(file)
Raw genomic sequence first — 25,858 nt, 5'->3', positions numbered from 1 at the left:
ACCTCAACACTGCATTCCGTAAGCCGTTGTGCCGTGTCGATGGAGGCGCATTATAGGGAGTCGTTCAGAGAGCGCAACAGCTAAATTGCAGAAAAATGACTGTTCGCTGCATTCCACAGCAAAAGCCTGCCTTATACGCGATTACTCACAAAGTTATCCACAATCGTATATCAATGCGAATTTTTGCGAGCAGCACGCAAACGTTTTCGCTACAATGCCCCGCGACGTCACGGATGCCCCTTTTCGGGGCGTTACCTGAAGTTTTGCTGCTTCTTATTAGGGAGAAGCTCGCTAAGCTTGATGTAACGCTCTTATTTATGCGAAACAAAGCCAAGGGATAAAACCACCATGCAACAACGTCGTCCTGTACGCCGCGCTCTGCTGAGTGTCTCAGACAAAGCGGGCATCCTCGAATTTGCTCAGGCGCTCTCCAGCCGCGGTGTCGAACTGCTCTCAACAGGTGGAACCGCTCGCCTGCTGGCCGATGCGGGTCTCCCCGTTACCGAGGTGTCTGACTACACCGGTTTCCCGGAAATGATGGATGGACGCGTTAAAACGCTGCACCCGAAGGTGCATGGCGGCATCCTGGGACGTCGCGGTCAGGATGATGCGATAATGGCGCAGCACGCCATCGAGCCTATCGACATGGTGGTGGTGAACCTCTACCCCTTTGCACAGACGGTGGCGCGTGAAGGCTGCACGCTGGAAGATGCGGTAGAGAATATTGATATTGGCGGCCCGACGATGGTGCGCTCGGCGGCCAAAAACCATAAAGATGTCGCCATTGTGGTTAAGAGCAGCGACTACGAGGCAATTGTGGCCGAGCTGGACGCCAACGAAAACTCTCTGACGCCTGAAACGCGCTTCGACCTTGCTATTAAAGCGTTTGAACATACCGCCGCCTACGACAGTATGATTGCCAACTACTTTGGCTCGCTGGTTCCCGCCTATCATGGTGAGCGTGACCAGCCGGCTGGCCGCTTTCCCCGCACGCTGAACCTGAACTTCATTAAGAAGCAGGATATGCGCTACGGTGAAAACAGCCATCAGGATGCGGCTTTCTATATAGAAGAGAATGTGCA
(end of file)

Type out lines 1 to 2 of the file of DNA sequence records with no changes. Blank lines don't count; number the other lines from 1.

Raw genomic sequence first — 25,858 nt, 5'->3', positions numbered from 1 at the left:
ACCTCAACACTGCATTCCGTAAGCCGTTGTGCCGTGTCGATGGAGGCGCATTATAGGGAGTCGTTCAGAGAGCGCAACAGCTAAATTGCAGAAAAATGACTGTTCGCTGCATTCCACAGCAAAAGCCTGCCTTATACGCGATTACTCACAAAGTTATCCACAATCGTATATCAATGCGAATTTTTGCGAGCAGCACGCAAACGTTTTCGCTACAATGCCCCGCGACGTCACGGATGCCCCTTTTCGGGGCGTTACCTGAAGTTTTGCTGCTTCTTATTAGGGAGAAGCTCGCTAAGCTTGATGTAACGCTCTTATTTATGCGAAACAAAGCCAAGGGATAAAACCACCATGCAACAACGTCGTCCTGTACGCCGCGCTCTGCTGAGTGTCTCAGACAAAGCGGGCATCCTCGAATTTGCTCAGGCGCTCTCCAGCCGCGGTGTCGAACTGCTCTCAACAGGTGGAACCGCTCGCCTGCTGGCCGATGCGGGTCTCCCCGTTACCGAGGTGTCTGACTACACCGGTTTCCCGGAAATGATGGATGGACGCGTTAAAACGCTGCACCCGAAGGTGCATGGCGGCATCCTGGGACGTCGCGGTCAGGATGATGCGATAATGGCGCAGCACGCCATCGAGCCTATCGACATGGTGGTGGTGAACCTCTACCCCTTTGCACAGACGGTGGCGCGTGAAGGCTGCACGCTGGAAGATGCGGTAGAGAATATTGATATTGGCGGCCCGACGATGGTGCGCTCGGCGGCCAAAAACCATAAAGATGTCGCCATTGTGGTTAAGAGCAGCGACTACGAGGCAATTGTGGCCGAGCTGGACGCCAACGAAAACTCTCTGACGCCTGAAACGCGCTTCGACCTTGCTATTAAAGCGTTTGAACATACCGCCGCCTACGACAGTATGATTGCCAACTACTTTGGCTCGCTGGTTCCCGCCTATCATGGTGAGCGTGACCAGCCGGCTGGCCGCTTTCCCCGCACGCTGAACCTGAACTTCATTAAGAAGCAGGATATGCGCTACGGTGAAAACAGCCATCAGGATGCGGCTTTCTATATAGAAGAGAATGTGCA